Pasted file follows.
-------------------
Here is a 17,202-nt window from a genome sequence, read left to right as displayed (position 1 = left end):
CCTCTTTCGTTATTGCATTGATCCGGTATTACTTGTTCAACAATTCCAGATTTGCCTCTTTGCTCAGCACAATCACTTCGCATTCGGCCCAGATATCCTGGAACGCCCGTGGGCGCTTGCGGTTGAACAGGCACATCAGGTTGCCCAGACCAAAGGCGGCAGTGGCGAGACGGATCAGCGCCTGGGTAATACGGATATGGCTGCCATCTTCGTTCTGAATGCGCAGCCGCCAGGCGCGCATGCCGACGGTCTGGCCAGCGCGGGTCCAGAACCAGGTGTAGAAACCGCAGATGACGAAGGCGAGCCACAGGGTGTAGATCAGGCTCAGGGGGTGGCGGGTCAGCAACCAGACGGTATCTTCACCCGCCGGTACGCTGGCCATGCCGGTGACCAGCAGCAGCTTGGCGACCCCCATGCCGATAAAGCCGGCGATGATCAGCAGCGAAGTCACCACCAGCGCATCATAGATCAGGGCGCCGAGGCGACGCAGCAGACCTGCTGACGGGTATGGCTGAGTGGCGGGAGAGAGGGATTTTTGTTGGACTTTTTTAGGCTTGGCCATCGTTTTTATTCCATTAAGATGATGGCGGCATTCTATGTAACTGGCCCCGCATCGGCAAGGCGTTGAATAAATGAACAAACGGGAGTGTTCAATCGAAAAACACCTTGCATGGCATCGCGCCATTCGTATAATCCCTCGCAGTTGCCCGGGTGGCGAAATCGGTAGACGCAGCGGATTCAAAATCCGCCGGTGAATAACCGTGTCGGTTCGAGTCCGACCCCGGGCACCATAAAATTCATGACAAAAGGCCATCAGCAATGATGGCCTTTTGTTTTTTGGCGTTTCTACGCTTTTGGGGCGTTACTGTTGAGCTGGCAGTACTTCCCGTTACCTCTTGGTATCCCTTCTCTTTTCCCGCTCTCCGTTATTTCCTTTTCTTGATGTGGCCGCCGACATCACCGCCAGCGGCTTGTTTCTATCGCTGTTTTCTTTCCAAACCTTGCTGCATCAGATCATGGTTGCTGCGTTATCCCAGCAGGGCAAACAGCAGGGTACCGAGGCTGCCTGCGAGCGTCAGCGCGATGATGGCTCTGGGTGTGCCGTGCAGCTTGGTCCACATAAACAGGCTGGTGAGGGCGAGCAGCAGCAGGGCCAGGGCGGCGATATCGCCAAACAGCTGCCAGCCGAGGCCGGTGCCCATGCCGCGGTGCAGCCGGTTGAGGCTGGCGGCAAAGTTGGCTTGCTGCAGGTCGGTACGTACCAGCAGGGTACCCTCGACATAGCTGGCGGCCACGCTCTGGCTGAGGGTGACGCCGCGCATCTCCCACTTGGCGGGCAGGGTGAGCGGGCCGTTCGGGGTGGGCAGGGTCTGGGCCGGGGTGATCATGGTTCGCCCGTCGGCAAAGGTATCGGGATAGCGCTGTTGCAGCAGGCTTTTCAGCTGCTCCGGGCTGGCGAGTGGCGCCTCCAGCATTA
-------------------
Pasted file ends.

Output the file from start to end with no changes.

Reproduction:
Here is a 17,202-nt window from a genome sequence, read left to right as displayed (position 1 = left end):
CCTCTTTCGTTATTGCATTGATCCGGTATTACTTGTTCAACAATTCCAGATTTGCCTCTTTGCTCAGCACAATCACTTCGCATTCGGCCCAGATATCCTGGAACGCCCGTGGGCGCTTGCGGTTGAACAGGCACATCAGGTTGCCCAGACCAAAGGCGGCAGTGGCGAGACGGATCAGCGCCTGGGTAATACGGATATGGCTGCCATCTTCGTTCTGAATGCGCAGCCGCCAGGCGCGCATGCCGACGGTCTGGCCAGCGCGGGTCCAGAACCAGGTGTAGAAACCGCAGATGACGAAGGCGAGCCACAGGGTGTAGATCAGGCTCAGGGGGTGGCGGGTCAGCAACCAGACGGTATCTTCACCCGCCGGTACGCTGGCCATGCCGGTGACCAGCAGCAGCTTGGCGACCCCCATGCCGATAAAGCCGGCGATGATCAGCAGCGAAGTCACCACCAGCGCATCATAGATCAGGGCGCCGAGGCGACGCAGCAGACCTGCTGACGGGTATGGCTGAGTGGCGGGAGAGAGGGATTTTTGTTGGACTTTTTTAGGCTTGGCCATCGTTTTTATTCCATTAAGATGATGGCGGCATTCTATGTAACTGGCCCCGCATCGGCAAGGCGTTGAATAAATGAACAAACGGGAGTGTTCAATCGAAAAACACCTTGCATGGCATCGCGCCATTCGTATAATCCCTCGCAGTTGCCCGGGTGGCGAAATCGGTAGACGCAGCGGATTCAAAATCCGCCGGTGAATAACCGTGTCGGTTCGAGTCCGACCCCGGGCACCATAAAATTCATGACAAAAGGCCATCAGCAATGATGGCCTTTTGTTTTTTGGCGTTTCTACGCTTTTGGGGCGTTACTGTTGAGCTGGCAGTACTTCCCGTTACCTCTTGGTATCCCTTCTCTTTTCCCGCTCTCCGTTATTTCCTTTTCTTGATGTGGCCGCCGACATCACCGCCAGCGGCTTGTTTCTATCGCTGTTTTCTTTCCAAACCTTGCTGCATCAGATCATGGTTGCTGCGTTATCCCAGCAGGGCAAACAGCAGGGTACCGAGGCTGCCTGCGAGCGTCAGCGCGATGATGGCTCTGGGTGTGCCGTGCAGCTTGGTCCACATAAACAGGCTGGTGAGGGCGAGCAGCAGCAGGGCCAGGGCGGCGATATCGCCAAACAGCTGCCAGCCGAGGCCGGTGCCCATGCCGCGGTGCAGCCGGTTGAGGCTGGCGGCAAAGTTGGCTTGCTGCAGGTCGGTACGTACCAGCAGGGTACCCTCGACATAGCTGGCGGCCACGCTCTGGCTGAGGGTGACGCCGCGCATCTCCCACTTGGCGGGCAGGGTGAGCGGGCCGTTCGGGGTGGGCAGGGTCTGGGCCGGGGTGATCATGGTTCGCCCGTCGGCAAAGGTATCGGGATAGCGCTGTTGCAGCAGGCTTTTCAGCTGCTCCGGGCTGGCGAGTGGCGCCTCCAGCATTA